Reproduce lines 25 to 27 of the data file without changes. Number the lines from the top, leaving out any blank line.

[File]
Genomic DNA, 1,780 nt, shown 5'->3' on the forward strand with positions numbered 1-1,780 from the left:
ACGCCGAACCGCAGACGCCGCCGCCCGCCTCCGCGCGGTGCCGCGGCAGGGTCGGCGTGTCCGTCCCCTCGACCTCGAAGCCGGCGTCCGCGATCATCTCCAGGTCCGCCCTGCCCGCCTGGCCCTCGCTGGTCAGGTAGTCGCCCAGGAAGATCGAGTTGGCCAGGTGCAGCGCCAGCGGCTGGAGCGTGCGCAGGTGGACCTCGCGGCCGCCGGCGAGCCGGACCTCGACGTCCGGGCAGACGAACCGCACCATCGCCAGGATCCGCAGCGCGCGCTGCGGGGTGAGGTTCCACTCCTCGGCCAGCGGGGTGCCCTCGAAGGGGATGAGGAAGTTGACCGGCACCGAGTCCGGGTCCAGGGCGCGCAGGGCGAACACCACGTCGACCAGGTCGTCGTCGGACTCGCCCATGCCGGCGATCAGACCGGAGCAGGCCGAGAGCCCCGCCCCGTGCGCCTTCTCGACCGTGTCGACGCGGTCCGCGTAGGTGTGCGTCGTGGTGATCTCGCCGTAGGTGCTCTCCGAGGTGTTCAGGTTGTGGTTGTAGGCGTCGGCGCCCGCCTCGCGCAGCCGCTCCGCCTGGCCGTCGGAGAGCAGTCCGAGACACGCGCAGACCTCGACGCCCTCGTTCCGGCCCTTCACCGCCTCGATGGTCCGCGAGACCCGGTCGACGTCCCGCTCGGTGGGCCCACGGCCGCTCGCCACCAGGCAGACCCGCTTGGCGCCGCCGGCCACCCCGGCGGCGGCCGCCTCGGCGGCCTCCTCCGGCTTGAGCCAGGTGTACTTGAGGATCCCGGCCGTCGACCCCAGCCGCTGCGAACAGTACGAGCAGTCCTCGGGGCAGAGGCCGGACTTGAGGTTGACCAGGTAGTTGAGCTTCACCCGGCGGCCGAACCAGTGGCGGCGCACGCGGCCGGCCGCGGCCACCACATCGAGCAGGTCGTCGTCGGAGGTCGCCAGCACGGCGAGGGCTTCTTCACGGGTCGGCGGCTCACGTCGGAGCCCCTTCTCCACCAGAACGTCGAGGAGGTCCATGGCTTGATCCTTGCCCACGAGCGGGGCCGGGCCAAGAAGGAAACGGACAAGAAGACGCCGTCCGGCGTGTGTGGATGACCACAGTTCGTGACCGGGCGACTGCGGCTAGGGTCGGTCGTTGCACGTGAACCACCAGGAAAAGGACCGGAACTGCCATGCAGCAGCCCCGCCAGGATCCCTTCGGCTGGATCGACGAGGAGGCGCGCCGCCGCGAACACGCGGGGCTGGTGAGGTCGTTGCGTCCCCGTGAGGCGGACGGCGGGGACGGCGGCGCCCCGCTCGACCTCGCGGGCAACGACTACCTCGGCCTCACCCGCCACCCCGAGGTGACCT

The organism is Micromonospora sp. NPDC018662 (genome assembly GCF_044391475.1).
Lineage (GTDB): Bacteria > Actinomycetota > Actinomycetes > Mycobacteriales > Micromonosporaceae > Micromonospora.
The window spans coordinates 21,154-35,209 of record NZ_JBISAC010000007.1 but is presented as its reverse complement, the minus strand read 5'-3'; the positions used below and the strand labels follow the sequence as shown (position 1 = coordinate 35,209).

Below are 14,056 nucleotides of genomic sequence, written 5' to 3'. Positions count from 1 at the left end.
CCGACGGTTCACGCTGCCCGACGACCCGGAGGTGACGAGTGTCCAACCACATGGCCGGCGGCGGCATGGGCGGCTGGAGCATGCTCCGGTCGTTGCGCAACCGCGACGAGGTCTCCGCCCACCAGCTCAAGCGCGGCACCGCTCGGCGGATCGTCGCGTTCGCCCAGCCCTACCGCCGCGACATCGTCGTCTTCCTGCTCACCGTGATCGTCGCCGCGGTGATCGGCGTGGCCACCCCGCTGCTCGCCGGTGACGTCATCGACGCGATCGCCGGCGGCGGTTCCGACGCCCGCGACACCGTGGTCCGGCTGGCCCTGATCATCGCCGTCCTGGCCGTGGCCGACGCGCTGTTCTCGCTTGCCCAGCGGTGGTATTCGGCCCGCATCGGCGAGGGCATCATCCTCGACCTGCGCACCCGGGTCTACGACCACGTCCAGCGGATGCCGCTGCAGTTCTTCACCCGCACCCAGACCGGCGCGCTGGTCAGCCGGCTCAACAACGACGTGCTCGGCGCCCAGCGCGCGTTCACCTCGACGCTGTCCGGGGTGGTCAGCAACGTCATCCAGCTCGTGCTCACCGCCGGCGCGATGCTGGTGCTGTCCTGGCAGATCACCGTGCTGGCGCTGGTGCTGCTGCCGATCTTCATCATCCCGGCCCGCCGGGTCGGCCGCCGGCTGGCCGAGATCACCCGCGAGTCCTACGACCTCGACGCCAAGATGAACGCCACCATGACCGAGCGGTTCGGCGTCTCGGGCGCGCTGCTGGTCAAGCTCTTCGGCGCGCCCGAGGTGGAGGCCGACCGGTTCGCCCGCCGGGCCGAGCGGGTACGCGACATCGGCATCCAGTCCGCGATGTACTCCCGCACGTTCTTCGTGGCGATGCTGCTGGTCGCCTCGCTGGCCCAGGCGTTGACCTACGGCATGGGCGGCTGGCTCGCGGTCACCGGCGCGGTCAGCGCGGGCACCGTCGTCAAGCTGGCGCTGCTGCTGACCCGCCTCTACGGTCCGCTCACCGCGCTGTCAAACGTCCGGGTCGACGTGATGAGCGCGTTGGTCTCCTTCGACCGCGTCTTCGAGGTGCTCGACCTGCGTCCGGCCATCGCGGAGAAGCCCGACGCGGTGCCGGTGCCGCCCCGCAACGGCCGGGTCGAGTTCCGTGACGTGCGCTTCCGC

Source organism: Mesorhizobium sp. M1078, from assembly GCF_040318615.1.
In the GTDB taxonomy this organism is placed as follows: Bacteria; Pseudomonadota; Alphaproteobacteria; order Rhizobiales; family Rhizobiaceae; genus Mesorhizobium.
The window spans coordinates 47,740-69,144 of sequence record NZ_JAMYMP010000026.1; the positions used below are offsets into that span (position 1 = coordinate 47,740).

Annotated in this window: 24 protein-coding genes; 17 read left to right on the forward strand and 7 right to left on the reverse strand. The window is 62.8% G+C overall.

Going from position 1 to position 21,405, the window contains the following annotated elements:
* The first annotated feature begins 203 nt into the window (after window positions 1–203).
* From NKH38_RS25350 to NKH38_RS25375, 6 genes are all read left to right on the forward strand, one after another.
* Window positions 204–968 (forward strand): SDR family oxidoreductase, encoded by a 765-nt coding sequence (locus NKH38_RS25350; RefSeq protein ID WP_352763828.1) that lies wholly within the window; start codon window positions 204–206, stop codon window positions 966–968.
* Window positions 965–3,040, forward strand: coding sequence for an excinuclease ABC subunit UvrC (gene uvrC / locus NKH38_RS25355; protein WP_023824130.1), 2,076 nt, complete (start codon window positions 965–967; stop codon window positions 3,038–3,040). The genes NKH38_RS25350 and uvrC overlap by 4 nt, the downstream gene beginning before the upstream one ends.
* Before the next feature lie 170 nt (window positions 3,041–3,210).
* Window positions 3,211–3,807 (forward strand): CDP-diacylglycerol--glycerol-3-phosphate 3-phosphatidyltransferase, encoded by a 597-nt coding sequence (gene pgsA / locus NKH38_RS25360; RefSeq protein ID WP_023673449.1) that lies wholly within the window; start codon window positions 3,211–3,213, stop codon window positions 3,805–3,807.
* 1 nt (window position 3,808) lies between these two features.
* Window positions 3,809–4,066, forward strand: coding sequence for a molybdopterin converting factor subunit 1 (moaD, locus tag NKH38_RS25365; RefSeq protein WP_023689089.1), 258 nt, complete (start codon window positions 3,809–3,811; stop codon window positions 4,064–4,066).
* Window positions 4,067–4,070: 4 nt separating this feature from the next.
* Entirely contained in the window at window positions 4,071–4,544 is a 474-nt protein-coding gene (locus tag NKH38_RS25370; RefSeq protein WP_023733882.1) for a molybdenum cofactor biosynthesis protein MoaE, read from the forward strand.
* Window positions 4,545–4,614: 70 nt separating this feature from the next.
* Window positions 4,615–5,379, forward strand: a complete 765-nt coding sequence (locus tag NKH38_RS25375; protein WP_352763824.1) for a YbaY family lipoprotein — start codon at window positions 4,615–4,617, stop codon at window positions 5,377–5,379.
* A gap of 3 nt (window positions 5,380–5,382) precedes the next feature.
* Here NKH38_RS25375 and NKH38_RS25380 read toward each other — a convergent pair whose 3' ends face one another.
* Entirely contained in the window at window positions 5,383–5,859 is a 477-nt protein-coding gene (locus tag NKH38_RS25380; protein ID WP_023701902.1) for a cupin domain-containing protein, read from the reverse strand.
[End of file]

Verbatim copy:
* A gap of 3 nt (window positions 5,380–5,382) precedes the next feature.
* Here NKH38_RS25375 and NKH38_RS25380 read toward each other — a convergent pair whose 3' ends face one another.
* Entirely contained in the window at window positions 5,383–5,859 is a 477-nt protein-coding gene (locus tag NKH38_RS25380; protein ID WP_023701902.1) for a cupin domain-containing protein, read from the reverse strand.